Another thing that factors into access is knowledge about what is possible. Like you, I was interested and so I asked my favorite prof to work in the lab. After teaching undergrads, I realize that there are tons of students who would never feel comfortable asserting themselves like that, especially being persistent the way you were when you were initially turned down - they are either waiting for an invitation, or don't even realize that working in a lab is an option. The latter is especially worrisome when thinking about who has access because those without background knowledge or guidance are handicapped at an early stage, relative to those 'in the know', i.e. more likely to have college-educated and involved parents, etc.

    • namnezia says:

      I wasn't "in the know" at all, I was just winging it. That said I agree with you completely, and this is something I tell my undergraduate first year and sophomore advisees when they ask me how to get involved in research. I tell them to start writing as many profs as they can and to keep on pestering them to learn about research opportunities in their labs. Same for requesting letters of recommendation. I participate in a STEM advising program for incoming students (most first gen students and URMs) and I think it would be a great idea to teach some basic skills like communicating with your profs, asking for letters, taking advantage of advising resources, etc.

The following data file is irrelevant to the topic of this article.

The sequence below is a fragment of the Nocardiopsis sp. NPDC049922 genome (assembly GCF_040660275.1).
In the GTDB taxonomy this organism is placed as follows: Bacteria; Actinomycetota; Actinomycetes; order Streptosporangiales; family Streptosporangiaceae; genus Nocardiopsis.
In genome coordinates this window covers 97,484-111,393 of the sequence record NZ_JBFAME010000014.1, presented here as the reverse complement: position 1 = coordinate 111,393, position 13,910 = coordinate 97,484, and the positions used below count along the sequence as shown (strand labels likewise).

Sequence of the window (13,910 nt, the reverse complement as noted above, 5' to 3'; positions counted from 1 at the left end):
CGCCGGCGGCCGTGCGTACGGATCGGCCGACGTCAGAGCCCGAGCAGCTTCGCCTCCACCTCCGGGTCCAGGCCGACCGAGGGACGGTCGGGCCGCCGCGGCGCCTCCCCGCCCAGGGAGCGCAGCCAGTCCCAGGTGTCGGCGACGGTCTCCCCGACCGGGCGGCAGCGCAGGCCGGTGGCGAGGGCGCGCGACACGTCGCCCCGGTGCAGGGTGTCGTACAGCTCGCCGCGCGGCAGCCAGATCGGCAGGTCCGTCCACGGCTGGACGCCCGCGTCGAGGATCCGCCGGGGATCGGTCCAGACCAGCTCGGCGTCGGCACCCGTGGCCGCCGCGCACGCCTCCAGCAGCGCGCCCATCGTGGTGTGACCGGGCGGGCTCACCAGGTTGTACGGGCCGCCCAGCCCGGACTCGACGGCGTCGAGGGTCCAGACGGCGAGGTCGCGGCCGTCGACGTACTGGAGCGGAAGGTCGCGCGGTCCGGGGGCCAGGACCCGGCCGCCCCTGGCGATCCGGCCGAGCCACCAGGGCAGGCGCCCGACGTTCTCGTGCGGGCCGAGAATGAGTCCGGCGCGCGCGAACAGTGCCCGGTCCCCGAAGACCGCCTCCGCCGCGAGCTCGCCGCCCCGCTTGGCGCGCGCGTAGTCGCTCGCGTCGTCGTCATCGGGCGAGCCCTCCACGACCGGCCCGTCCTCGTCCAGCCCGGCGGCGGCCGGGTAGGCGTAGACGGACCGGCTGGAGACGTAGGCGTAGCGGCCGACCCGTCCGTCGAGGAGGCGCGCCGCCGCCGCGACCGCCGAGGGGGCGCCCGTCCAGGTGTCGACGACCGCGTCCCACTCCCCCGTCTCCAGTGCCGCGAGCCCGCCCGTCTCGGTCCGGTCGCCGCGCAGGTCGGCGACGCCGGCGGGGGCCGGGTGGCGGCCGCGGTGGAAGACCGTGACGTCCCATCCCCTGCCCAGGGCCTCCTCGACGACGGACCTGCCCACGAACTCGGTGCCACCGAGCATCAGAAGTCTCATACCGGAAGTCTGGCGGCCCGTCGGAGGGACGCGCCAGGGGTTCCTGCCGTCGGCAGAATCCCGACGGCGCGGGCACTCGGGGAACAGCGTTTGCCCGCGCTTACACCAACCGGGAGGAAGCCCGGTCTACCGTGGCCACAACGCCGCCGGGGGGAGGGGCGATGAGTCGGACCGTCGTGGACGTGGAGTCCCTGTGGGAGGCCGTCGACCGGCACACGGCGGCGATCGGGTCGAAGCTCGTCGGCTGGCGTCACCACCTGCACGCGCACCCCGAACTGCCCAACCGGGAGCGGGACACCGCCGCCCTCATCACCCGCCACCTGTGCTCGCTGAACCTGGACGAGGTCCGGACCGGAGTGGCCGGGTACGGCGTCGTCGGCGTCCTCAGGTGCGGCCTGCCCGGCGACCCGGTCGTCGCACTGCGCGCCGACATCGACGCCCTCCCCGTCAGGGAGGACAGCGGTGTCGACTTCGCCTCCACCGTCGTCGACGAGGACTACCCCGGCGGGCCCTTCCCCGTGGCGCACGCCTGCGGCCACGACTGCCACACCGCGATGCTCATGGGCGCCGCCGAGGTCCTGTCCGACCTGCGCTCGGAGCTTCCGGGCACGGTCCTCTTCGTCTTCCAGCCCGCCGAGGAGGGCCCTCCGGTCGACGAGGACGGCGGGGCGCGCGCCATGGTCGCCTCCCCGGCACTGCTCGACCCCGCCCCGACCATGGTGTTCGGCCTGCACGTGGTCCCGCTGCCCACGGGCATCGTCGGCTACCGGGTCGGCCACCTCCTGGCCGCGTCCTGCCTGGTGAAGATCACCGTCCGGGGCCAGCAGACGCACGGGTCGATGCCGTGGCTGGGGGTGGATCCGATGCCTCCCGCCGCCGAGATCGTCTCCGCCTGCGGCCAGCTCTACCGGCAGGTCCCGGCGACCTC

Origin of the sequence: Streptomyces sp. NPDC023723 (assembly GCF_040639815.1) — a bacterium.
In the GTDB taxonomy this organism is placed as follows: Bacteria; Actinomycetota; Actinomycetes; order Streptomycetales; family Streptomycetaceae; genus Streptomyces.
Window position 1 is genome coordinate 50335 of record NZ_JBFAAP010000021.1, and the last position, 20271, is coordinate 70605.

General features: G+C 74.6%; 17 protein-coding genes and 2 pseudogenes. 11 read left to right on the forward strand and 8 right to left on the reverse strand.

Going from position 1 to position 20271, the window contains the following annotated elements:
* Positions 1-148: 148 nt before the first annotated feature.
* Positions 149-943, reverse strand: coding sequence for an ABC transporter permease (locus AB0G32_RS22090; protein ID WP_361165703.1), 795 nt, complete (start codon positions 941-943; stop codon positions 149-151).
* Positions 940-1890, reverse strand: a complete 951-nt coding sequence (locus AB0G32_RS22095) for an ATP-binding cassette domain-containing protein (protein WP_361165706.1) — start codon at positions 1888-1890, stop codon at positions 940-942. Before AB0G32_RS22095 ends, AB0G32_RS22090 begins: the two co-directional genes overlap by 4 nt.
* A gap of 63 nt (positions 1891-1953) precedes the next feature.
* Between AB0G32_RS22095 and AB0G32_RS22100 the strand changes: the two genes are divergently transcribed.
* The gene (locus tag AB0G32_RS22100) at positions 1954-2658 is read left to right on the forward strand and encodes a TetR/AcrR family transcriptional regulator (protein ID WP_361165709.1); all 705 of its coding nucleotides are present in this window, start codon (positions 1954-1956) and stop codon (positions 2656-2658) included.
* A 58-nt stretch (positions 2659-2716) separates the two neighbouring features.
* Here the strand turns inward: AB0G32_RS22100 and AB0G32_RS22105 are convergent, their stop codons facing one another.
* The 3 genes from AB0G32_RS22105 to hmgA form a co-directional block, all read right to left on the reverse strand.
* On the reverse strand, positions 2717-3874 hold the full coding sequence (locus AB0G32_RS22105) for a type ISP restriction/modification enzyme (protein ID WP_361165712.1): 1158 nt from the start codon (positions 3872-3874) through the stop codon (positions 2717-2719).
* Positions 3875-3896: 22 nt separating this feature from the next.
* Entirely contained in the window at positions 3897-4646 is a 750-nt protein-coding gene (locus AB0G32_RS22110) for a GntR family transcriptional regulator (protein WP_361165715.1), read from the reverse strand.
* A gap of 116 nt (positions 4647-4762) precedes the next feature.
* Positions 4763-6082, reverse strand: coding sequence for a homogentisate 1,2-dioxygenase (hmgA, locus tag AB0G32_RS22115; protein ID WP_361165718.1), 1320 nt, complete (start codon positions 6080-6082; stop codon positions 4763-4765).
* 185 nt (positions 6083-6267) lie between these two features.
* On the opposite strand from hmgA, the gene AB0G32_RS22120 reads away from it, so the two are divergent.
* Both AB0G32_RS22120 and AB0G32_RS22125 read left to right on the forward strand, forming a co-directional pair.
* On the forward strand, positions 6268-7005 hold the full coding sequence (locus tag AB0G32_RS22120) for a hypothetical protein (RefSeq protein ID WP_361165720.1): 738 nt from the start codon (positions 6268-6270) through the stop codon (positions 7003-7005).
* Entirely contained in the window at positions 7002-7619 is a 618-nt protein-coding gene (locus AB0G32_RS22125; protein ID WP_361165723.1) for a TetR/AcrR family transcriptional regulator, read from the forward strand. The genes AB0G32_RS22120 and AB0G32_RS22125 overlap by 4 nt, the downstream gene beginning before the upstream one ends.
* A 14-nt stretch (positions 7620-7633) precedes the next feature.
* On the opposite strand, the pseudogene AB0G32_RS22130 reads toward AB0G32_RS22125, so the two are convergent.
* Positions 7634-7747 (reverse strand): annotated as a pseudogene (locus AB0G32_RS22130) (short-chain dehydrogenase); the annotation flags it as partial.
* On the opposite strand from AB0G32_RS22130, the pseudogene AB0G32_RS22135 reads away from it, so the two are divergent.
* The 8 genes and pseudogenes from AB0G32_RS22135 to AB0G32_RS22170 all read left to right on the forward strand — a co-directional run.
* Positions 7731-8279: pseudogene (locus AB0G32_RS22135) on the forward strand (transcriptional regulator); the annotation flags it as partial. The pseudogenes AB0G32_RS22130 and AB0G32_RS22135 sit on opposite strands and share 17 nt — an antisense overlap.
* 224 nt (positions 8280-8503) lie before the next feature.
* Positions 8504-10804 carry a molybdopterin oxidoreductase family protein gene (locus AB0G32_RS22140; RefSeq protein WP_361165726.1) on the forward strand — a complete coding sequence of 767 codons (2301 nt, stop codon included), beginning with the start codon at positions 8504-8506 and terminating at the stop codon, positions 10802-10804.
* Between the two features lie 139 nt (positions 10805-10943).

• sweetscience says:

        Yes! It would be great to bring those skills and ideas to the attention of the incoming students instead of just advising "when they ask me how to get involved." I hope for more EARLY advising programs like yours and more profs who advertise research positions to their whole class instead of inviting pet students or just those who ask.

  • becca says:

    I don't give a flying fig about whether my physician has *done* research.